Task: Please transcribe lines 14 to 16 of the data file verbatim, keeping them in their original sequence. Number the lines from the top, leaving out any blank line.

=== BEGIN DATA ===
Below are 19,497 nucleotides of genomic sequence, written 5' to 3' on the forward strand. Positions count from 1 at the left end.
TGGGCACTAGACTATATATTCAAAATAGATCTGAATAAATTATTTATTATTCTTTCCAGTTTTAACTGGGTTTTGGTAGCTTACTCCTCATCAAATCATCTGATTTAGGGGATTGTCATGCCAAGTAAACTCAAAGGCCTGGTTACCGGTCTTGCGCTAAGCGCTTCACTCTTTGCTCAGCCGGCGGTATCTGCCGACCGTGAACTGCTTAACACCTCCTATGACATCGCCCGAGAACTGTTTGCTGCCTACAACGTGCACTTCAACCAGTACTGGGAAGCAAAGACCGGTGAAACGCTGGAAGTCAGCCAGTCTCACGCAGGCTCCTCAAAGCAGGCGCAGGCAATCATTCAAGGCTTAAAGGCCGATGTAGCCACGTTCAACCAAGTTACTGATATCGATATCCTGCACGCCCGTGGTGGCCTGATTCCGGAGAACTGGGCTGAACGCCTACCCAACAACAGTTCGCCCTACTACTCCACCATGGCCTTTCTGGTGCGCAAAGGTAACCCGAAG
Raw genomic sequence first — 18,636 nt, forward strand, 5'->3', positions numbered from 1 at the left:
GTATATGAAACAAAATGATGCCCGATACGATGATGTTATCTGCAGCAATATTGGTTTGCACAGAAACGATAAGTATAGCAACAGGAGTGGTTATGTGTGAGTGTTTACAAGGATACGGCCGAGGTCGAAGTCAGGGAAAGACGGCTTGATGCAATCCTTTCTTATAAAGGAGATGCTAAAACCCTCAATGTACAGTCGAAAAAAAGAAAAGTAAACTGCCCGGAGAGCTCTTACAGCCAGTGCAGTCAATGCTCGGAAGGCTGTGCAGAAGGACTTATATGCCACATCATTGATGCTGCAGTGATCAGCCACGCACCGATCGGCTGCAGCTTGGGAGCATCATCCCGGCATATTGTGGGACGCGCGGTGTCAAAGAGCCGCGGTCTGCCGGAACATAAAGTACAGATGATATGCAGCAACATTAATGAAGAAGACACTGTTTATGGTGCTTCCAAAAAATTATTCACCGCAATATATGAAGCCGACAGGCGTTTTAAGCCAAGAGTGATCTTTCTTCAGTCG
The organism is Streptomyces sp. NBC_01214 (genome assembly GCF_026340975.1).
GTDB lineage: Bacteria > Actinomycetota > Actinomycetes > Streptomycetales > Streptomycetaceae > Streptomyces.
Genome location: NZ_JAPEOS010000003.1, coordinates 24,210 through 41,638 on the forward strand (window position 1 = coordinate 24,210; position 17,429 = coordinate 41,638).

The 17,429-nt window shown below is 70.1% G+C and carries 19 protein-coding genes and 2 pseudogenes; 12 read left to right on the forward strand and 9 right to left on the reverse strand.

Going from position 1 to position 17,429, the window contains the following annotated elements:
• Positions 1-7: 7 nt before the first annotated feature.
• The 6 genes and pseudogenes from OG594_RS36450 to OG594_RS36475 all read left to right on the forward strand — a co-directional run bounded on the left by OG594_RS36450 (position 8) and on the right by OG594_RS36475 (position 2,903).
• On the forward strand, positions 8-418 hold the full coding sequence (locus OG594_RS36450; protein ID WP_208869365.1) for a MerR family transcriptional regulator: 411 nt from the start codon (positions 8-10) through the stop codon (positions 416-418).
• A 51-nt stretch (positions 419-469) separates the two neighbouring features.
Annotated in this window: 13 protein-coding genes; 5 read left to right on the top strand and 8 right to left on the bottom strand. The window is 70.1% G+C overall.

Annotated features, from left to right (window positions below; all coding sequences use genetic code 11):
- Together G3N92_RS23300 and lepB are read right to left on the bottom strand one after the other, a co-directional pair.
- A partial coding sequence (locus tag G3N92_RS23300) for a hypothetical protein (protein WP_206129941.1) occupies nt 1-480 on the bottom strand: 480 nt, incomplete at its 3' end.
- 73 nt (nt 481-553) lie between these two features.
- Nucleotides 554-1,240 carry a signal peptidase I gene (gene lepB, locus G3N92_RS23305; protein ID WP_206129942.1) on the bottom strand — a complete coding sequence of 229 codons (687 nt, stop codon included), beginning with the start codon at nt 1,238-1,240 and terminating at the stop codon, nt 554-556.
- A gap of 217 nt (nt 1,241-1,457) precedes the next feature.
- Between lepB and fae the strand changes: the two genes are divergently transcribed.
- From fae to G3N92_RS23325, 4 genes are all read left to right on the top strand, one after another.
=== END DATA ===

Annotated in this window: 13 protein-coding genes; 5 read left to right on the top strand and 8 right to left on the bottom strand. The window is 70.1% G+C overall.

Annotated features, from left to right (window positions below; all coding sequences use genetic code 11):
- Together G3N92_RS23300 and lepB are read right to left on the bottom strand one after the other, a co-directional pair.